“The majority of crops were destroyed in the hailstorm. The actual loss of the farmers couldn’t be ascertained….”

Vrindavan Experience, a Facebook page, mentioned “Heavily beaten monkeys, dead birds, shattered windows and car wind shields, a cover of green leaves that got all shaved off of the trees and shredded, all in just 5 minutes. Wires ripped apart, no electricity at some parts, internet cables torn apart. And no, things like this doesn’t happen regularly…

Here is a video clip of the hailstorm shared in Facebook page of Vrindavan Experience.

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No, thing like this don’t happen even remotely rarely….

When we were in the shelter of the main building in Ananda Vrindavana Ashram, an elderly devotee came to pay his respects to Swami G. His car had been damaged severely by the hail. He looked a bit shaken, but was was floating with the lightness of being that comes to one when one has seen  an ‘act of God’, which demonstrates how powerless one really is… And talking to Swami G, he mentioned that they had escaped lightly. He wondered, how it would have been, few thousands of years ago, when Indra had unleashed his fury on Brindavana by a dam-burst from the sky…. And how, by an act of supreme mercy, Krishna, the boy, had lifted Govardhana hill and held it up like an umbrella, under which the all creatures could take shelter…. Swami G blessed him profusely for reminding us of this divine incident….He praised the Bhakti of this devotee, that he had remembered something that had occurred to none of us… Overcome with emotion, in extreme humility, the devotee just fell on Swami G’s feet and wet it with his tears….

Around 7 pm or so, we left Brindavan, to return to Delhi…. We decided to take the  Yamuna Express Highway route for our return trip…. Inching our way out through the heavy traffic (many cars with broken glasses, bonnets with crater depressions), we made our way to the highway, after which it was a smooth drive….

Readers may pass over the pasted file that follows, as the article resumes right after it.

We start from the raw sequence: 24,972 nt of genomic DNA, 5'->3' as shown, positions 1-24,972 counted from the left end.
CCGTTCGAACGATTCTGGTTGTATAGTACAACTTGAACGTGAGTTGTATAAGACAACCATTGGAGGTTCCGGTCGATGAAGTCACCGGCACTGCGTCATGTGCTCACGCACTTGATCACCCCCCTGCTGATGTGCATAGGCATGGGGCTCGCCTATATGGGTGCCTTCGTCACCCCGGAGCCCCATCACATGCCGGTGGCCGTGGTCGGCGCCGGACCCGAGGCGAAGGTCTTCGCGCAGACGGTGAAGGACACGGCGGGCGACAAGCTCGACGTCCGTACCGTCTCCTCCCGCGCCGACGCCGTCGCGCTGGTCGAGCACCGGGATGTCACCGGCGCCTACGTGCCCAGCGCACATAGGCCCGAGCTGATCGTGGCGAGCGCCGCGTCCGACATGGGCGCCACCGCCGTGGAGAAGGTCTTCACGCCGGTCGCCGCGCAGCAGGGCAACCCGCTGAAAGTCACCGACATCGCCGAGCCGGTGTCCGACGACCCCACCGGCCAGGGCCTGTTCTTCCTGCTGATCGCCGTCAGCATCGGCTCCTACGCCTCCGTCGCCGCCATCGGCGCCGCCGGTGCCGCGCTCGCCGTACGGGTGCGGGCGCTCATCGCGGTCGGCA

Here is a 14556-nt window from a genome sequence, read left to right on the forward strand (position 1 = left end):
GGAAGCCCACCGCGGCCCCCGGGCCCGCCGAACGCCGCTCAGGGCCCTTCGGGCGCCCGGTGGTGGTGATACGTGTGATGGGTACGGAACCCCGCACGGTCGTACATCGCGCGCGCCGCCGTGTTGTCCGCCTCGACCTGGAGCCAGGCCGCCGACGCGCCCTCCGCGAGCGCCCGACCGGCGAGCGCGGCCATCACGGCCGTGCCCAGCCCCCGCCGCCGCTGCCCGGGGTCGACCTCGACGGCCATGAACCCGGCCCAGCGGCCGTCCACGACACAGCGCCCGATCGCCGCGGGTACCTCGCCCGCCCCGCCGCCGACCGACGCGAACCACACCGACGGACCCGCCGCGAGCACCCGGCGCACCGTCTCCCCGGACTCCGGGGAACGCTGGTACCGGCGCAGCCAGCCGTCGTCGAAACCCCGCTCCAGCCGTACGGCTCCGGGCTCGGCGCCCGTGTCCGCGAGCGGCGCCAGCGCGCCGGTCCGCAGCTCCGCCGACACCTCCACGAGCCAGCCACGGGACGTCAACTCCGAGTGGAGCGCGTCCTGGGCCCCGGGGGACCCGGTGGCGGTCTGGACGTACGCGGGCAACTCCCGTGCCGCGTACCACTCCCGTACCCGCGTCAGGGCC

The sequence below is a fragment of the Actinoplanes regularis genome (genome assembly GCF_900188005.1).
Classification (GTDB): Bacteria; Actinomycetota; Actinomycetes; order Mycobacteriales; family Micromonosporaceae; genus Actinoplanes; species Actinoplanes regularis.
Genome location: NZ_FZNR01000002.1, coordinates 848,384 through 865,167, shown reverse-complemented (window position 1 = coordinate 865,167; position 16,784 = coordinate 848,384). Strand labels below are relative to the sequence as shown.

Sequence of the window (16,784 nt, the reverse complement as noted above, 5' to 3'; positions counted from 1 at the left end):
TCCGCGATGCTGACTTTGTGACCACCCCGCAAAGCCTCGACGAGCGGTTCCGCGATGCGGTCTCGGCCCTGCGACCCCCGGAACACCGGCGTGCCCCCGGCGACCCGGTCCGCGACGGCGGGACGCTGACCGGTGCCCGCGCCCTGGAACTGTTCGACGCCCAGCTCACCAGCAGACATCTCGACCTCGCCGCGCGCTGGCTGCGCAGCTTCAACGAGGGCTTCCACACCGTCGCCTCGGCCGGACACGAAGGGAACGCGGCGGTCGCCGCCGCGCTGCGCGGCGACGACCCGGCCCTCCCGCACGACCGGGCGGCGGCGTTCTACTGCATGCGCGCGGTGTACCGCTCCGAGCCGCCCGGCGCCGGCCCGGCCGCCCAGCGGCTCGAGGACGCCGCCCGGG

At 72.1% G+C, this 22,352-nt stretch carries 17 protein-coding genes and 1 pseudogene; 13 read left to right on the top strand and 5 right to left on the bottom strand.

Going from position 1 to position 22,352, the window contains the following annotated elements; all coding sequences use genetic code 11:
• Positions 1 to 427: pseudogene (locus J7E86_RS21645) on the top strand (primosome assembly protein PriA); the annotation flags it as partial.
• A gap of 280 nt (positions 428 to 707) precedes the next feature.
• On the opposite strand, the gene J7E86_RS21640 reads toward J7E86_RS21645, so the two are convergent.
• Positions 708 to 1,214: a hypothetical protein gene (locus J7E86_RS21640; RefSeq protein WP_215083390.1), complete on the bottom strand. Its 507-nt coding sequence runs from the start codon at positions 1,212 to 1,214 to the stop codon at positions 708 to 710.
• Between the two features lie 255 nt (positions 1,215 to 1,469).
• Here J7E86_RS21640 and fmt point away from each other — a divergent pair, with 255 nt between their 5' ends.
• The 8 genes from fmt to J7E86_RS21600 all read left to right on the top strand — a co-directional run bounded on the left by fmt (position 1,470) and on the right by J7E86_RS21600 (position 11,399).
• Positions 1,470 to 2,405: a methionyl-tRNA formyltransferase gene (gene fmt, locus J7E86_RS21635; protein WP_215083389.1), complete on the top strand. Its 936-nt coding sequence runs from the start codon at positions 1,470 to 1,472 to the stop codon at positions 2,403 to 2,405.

An hour or so later, when we stopped at one of the highway toll-booths…

“Radhey, Radhey” said the boy in the toll booth… “Heavy damage in Brindavan, huh?” he asked… Ah yes, the word had traveled….

After reaching Delhi, I spent a few days there. When I showed some friends the pictures, they could not believe what they saw…. No newspaper, TV, had mentioned anything about this hailstorm. Who cares about what happens in a small town in UP, especially one that is an ancient center of Hindu reverence.

We had started off the morning (refer the first blog post of this series) by whatsapping a picture of Krishna holding up the Govardhana Giri… Krishna Leela it is, that we ended the day, with a small experience of what it might have been on that day of storms….

Signing off this post, and series, with the same picture…. Govardhana Giri Govinda!

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Krishna.

Bolo Brindavan Dhaam ki……    Jai!
Krishna Kanhaiyaa Laal ki… Jai!
Bankey Bihaari Bhagavan ki… Jai!

Jai Jai Sri Radhey!

Teerth Yatra … To the land of Yamuna and Ganga… – 6

May 17, 2015

From Ganga snaan at Narora, we were now proceeding to Hari Baba Baandh at Gavaan-Badaayoon.

We backtracked to Dibai, and turned towards Gavaan. Soon we were in the town of Anupshahr. The town seemed to be one long market road, which just went on and on. There were shops on both sides, and the road was narrow. One was wondering what would happen if any vehicle came from the opposite direction. As it happened, there was just enough space for two cars to pass, so there…

Anupshahr is another ancient place. Originally known as Bala Bhadra nagar, the place has been known since times of Mahabharata. Bala Bhadra Nagar was named so because Balarama, Krishna’s brother, is supposed to have done teertha yatra here and done tapasya. Later, during Mughal times, King Jehangir had given this place to Gujar King Anup Rai, whose valor had greatly impressed Jehangir. The name of the town was changed to Anupshahr.

Anupshahr is famous for its Karthik Poornima festival. Around 10 Lakh pilgrims come here for the festival every year, to have Ganga snaan here. A vibrant mela is held, and it is a feast for the heart and senses. Now, who in urban India or in mainstream media, is aware of this? India carries on despite the “educated elite” who usually know little (or do not care) about the culture that they belong to….

Be that as it may…

Coming back to our group.. We are seven in the Toyota Innova… The driver Praveen and Siva in front. Swami G and Swami M in the middle row. Soota, Brahmachari R, and Bobby. Bobby was our local guide. He ran a cab himself, and knew this area well…. But for him, we would not have known how to get to the Baandh… Such are the best kept secrets of spiritual India…